Gmail: Get your hygiene right. If you get your hygiene right, deliverability just works. If you’re seeing blocking, that’s because users are marking your mail as spam. Pay attention to what the major receivers publish on their postmaster pages. Don’t just follow the letter of the law, follow the spirit as well. Our responsibility, as an ISP, is to detect spam and not spam. Good mailers make that harder on us because they do thinks that look like spammers. This doesn’t get spammer mail in more, it gets legitimate mail in less. Use a real opt-in system, don’t just rely on an implied opt-in because someone made a purchase or something.

Yahoo: ESPs are pretty good about screening their customers, so pay attention to what your ESPs are saying. Send mail people want. Verify that the email addresses given to you actually belong to people who want your mail. Have better sender practices.

What do you think about seed accounts?

The panel wasn’t very happy about the use of seed accounts. Seeds are not that useful any longer, as the ISPs move to more and more personalized delivery. Too much time and too many cycles are used debugging seed accounts. The dynamic delivery works all ways.

When things go wrong what should we do?

AOL: Open a ticket. We know we’ve been lax recently, but have worked out of our backlog and are caught up to date. Using the ticketing system also justifies us getting more headcount and makes everyone’s experience better. Also, don’t continue what you’re doing. Pausing sending while you’re troubleshooting the issue. We won’t adjust a rep for you, but we may be able to help you.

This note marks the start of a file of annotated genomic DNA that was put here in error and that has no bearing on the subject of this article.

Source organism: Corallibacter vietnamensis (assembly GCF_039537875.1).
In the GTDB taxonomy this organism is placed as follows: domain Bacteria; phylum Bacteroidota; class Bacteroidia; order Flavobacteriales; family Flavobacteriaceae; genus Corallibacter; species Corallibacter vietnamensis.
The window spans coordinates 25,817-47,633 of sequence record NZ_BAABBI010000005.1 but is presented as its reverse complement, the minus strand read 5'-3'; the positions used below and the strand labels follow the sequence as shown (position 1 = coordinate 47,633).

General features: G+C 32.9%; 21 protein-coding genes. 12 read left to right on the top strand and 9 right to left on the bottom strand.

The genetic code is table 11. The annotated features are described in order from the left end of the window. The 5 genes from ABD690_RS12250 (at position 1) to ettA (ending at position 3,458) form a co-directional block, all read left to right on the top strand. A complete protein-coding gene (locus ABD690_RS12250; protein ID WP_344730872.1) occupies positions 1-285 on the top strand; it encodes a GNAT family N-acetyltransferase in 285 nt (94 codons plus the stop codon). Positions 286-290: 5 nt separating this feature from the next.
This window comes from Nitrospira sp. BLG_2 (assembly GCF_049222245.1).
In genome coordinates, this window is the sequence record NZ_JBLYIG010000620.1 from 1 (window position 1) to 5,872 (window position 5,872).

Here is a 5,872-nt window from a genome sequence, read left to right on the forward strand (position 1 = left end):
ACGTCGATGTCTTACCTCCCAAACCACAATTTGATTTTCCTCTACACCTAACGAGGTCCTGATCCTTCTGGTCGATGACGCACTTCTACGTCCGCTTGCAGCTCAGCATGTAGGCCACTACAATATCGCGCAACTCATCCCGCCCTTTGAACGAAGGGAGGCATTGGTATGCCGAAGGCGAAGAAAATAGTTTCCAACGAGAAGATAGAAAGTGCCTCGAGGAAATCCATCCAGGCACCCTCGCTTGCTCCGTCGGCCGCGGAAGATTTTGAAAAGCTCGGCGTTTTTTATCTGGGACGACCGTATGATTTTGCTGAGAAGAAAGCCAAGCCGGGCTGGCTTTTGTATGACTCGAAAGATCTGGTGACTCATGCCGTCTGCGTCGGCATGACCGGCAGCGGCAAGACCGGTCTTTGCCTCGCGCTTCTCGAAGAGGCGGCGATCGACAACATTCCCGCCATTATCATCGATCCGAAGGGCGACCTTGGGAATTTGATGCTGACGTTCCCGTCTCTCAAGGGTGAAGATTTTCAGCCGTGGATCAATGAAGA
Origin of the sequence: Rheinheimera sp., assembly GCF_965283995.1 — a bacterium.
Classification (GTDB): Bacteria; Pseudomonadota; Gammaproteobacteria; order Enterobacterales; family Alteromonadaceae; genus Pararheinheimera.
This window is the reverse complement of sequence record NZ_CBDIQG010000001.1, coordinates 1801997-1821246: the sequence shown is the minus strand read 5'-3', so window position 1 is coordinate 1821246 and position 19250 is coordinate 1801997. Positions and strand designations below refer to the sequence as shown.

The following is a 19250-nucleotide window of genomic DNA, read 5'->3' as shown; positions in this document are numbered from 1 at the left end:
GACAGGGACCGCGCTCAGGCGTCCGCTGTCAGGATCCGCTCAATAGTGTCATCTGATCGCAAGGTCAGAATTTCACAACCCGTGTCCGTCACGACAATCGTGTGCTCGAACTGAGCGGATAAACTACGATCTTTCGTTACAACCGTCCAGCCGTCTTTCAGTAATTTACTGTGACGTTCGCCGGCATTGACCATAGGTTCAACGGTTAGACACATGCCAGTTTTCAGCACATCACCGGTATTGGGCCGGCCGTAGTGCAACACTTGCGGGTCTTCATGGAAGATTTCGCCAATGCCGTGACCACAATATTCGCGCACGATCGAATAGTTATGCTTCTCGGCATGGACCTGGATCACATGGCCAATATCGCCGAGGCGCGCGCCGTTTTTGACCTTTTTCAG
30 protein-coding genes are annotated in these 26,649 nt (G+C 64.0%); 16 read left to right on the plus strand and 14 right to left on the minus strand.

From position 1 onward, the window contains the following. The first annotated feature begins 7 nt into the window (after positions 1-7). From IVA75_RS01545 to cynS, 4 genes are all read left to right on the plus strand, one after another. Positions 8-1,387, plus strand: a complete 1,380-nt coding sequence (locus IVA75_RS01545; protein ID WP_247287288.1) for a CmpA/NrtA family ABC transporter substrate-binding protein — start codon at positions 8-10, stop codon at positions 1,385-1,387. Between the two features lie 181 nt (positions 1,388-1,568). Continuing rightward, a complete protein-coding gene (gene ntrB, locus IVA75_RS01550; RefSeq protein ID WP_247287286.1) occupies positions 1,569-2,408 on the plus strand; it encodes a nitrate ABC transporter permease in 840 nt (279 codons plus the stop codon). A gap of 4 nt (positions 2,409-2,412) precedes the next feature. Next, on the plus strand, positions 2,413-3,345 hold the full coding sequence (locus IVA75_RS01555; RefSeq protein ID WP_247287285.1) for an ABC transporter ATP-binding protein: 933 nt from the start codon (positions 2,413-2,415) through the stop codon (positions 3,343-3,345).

Gmail: Do not jump the gun and open a ticket on the first mail to the spam folder. Our filters are so dynamic, they update every few minutes in some cases. Be sure there is a problem. If you are sure you’re following the spirit and letter of the sender guidelines you can submit a ticket. We don’t respond to tickets, but we work every single one. When you’re opening a ticket provide complete information and full headers, and use the headers from your own email address not headers from a seed account. Give us a clear and concise description of the problem. Also, use the gmail product forum, it is monitored by employees and it’s our preferred way of getting information to the anti-abuse team. Common issues lots of senders are having will get addressed faster.

Outlook: Dig in and do your own troubleshooting, don’t rely on us to tell you what to fix. The support teams don’t have a lot of resources so use our public information. If you make our job harder, then it takes longer to get things done. But tell us what changes you’ve made. If you’ve fixed something, and tell us, our process is different than if you’re just asking for a delisting or asking for information. When you’ve fixed things we will respond faster.

How fast should users expect filters to respond after making changes?

Filters update continually so they should start seeing delivery changes almost immediately. What we find is people tell us they’ve made changes, but they haven’t made enough or made the right ones. If the filters don’t update, then you’ve not fixed the problem.

4 comments

  1. Paul Kincaid-Smith says

    Great notes! Thanks for the panel summary, Laura.

  2. John Bollinger says

    Thanks Laura! I was not able to attend this one and this sounds like it was an awesome session. I think the last paragraph and especially the last sentence sum things up: “If the filters don’t update, then you’ve not fixed the problem.” I wish I could have been in the room but this is the next best thing. Thank you!

  3. Alam says

    Excellent summary Laura!. The bottom line is ‘be a legitimate sender and follow basic guidelines’ you won’t have to do reverse engineering on these filters.

  4. The E-mail Skinny | M3AAWG Shows Senders Some Love says

    […] the first time, postmasters from all four of the major free inbox providers shared the stage to take questions on a range of anti-abuse and policy topics. Gmail selected a M3AAWG Senders […]